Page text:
In the present work we propose a fractional state observer with constant gain to estimate the periodical force exerted on a mechanical system by measuring only its displacement. The state observer is designed from both the Fourier series that approximates the periodical force and the equations of the damped harmonic oscillator that represents the behavior of the system. Specifically, the reconstruction of the force is carried out from the estimates of the series coefficients, which in fact are part of the dynamical system that composes the observer. Adams-Bashforth-Moulton method is used to compute the fractional derivatives of the observer in the Liouville-Caputo sense. Experiments based on real data are presented to show the advantages of using a fractional observer in the reconstruction of forces. Copyright © 2017 ISA. Published by Elsevier Ltd. All rights reserved.

  8. VITAMIN AND MINERAL CORRECTION IN PUBERTAL PERIOD

    Directory of Open Access Journals (Sweden)

    S.V. Talashova

    2009-01-01

    Full Text Available This article describes a role of calcium, phosphorus, vitamins D, A and group of vitamins B in growth and development of adolescents. Balances composition of complex medication «Kalcinova» allow preventing of deficient state in children in prepubertal period.Key words: adolescents, calcium, vitamins, nutrition.(Voprosy sovremennoi pediatrii — Current Pediatrics. 2009;8(3:120-122

  9. Periodic complex map germs and foliations.

    Science.gov (United States)

    Câmara, Leonardo M; Scárdua, Bruno A

    2017-01-01

    In this paper we study topological and analytical conditions on the orbits of a germ of diffeomorphism in the complex plane in order to obtain periodicity. In particular, we give a simple proof of a finiteness criteria for groups of analytic diffeomorphisms, stated in Brochero Martínez 2003. As an application, we derive some consequences about the integrability of complex vector fields in dimension three in a neighborhood of a singular point.

  10. Body image in different periods of adolescence

    OpenAIRE

    Valter Paulo N. Miranda; Maria Aparecida Conti; Pedro Henrique B. de Carvalho; Ronaldo Rocha Bastos; Ferreira,Maria Elisa C.

    2014-01-01

    Objective: To analyze body image in different periods of adolescence. Methods: This cross-sectional study enrolled students aged ten to 19 years old of public schools in small districts of Minas Gerais, Southeast Brazil. The Body Shape Questionnaire (BSQ), the Body Dissatisfaction Assessment Scale for Teenagers and the Silhouette Scale for Teenagers (SST) were used. Adolescence phases were classified according to the subjects' ages. Weight and height were measured in order to calculate t...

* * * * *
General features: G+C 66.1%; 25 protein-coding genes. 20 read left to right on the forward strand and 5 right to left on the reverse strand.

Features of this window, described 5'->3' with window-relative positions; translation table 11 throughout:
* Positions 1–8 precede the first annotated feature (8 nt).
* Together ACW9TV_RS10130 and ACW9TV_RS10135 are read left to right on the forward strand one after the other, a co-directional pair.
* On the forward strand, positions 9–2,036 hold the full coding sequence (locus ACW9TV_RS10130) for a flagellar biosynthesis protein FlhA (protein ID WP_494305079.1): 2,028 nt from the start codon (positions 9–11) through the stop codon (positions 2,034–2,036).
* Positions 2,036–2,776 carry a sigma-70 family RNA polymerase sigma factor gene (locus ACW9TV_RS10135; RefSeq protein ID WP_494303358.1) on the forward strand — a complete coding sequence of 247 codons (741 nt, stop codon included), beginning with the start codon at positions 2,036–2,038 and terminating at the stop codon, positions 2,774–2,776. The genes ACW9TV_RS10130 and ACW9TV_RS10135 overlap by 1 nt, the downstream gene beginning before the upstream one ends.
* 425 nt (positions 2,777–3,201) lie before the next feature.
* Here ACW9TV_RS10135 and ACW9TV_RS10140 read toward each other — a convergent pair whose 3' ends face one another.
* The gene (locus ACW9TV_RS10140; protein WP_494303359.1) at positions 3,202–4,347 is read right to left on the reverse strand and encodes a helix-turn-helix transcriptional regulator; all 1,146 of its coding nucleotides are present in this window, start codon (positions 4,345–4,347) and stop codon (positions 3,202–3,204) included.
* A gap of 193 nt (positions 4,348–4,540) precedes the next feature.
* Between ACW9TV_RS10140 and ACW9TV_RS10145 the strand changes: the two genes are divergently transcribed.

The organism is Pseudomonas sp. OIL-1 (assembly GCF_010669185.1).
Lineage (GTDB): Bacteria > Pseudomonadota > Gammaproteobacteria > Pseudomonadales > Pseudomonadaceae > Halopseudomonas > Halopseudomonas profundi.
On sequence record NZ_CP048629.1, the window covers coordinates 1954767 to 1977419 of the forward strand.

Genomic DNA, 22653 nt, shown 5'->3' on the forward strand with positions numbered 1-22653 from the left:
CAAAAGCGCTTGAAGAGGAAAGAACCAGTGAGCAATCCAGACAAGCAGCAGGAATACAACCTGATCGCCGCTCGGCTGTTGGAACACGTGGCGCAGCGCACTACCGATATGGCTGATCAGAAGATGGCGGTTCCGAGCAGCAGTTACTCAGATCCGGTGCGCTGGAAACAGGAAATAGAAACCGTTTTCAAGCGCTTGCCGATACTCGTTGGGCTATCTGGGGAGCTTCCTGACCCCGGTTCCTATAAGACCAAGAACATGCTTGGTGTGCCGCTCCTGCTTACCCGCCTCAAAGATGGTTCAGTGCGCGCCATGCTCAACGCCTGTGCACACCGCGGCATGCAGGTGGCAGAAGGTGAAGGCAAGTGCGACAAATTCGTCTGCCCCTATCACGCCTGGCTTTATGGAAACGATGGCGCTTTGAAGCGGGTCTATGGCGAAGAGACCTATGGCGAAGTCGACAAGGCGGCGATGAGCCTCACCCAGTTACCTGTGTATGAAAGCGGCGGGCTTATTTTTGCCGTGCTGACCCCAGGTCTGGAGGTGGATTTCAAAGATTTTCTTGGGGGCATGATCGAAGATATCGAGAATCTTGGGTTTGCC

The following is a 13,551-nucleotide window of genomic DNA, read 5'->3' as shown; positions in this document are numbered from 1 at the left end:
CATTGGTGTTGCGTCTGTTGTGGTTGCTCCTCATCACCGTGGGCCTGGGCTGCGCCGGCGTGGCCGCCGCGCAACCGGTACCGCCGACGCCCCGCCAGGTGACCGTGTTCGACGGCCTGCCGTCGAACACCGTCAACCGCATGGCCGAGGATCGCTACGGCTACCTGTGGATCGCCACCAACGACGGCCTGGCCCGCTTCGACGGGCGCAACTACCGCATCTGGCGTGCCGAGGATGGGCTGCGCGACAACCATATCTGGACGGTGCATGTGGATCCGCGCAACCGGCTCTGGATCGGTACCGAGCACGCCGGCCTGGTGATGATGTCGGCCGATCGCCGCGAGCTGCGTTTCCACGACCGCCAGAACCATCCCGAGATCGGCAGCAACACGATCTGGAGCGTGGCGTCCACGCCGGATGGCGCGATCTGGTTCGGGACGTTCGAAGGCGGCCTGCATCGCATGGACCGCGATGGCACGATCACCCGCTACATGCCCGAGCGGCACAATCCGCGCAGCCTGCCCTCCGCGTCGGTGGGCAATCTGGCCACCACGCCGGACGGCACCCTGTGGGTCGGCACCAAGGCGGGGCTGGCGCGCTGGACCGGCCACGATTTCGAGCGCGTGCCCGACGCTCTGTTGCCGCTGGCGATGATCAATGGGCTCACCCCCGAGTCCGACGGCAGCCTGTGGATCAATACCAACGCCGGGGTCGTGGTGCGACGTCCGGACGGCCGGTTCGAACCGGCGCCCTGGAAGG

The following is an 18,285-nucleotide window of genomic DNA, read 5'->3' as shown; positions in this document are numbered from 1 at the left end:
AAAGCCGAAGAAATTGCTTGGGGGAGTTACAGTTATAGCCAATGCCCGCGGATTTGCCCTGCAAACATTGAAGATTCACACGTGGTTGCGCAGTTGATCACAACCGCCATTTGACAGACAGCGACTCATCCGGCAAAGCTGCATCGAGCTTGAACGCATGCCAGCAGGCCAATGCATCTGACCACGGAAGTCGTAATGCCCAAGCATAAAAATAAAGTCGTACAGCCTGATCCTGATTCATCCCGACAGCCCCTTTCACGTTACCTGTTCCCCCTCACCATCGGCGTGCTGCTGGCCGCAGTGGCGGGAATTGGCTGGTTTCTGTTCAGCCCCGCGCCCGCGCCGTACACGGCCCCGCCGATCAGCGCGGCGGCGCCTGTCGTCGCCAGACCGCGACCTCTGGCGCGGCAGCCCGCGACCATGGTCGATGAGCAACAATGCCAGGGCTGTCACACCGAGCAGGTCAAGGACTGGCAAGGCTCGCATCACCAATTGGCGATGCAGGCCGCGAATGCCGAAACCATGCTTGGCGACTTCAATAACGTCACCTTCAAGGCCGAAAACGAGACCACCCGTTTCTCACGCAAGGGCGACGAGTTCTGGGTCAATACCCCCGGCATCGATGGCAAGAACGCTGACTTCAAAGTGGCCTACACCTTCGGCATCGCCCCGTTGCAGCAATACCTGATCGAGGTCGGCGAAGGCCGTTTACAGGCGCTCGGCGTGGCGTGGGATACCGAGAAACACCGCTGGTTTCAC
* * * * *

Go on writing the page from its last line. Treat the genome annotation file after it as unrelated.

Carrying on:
11. Periodic pattern detection in sparse boolean sequences

    Directory of Open Access Journals (Sweden)

    Hérisson Joan

    2010-09-01

    Full Text Available Abstract Background The specific position of functionally related genes along the DNA has been shown to reflect the interplay between chromosome structure and genetic regulation. By investigating the statistical properties of the distances separating such genes, several studies have highlighted various periodic trends. In many cases, however, groups built up from co-functional or co-regulated genes are small and contain wrong information (data contamination so that the statistics is poorly exploitable. In addition, gene positions are not expected to satisfy a perfectly ordered pattern along the DNA. Within this scope, we present an algorithm that aims to highlight periodic patterns in sparse boolean sequences, i.e. sequences of the type 010011011010... where the ratio of the number of 1's (denoting here the transcription start of a gene to 0's is small. Results The algorithm is particularly robust with respect to strong signal distortions such as the addition of 1's at arbitrary positions (contaminated data, the deletion of existing 1's in the sequence (missing data and the presence of disorder in the position of the 1's (noise. This robustness property stems from an appropriate exploitation of the remarkable alignment properties of periodic points in solenoidal coordinates. Conclusions The efficiency of the algorithm is demonstrated in situations where standard Fourier-based spectral methods are poorly adapted. We also show how the proposed framework allows to identify the 1's that participate in the periodic trends, i.e. how the framework allows to allocate a positional score to genes, in the same spirit of the sequence score. The software is available for public use at http://www.issb.genopole.fr/MEGA/Softwares/iSSB_SolenoidalApplication.zip.

  12. The extraordinary spectral properties of radially periodic ...

    Indian Academy of Sciences (India)

    R. Narasimhan (Krishtel eMaging) 1461 1996 Oct 15 13:05:22

    Abstract. Since it became clear that the band structure of the spectrum of periodic. Sturm–Liouville operators t = − (d2/dr2) + q(r) does not survive a spherically sym- metric extension to Schrödinger operators T = − +V with V (x) = q(|x|) for x ∈ Rd. , d ∈ N\\ {1}, a wealth of detailed information about the spectrum of such ...

  13. Cyclic Period in the CBE Model

    CERN Document Server

    Frampton, Paul H

    2016-01-01

    In a cyclic entropy model in which the extroverse is jettisoned at turnaround with a Come Back Empty (CBE) assumption, we address matching of the contaction scale factor $\\hat{a}(t)=f(t_T){a}(t)$ to the expansion scale factor $a(t)$, where $f(t_T)$ is the ratio at turnaround of the introverse to extroverse radii. Such matching is necessary for infinite cyclicity and fixes the CBE period at $\\sim 2.6Ty$.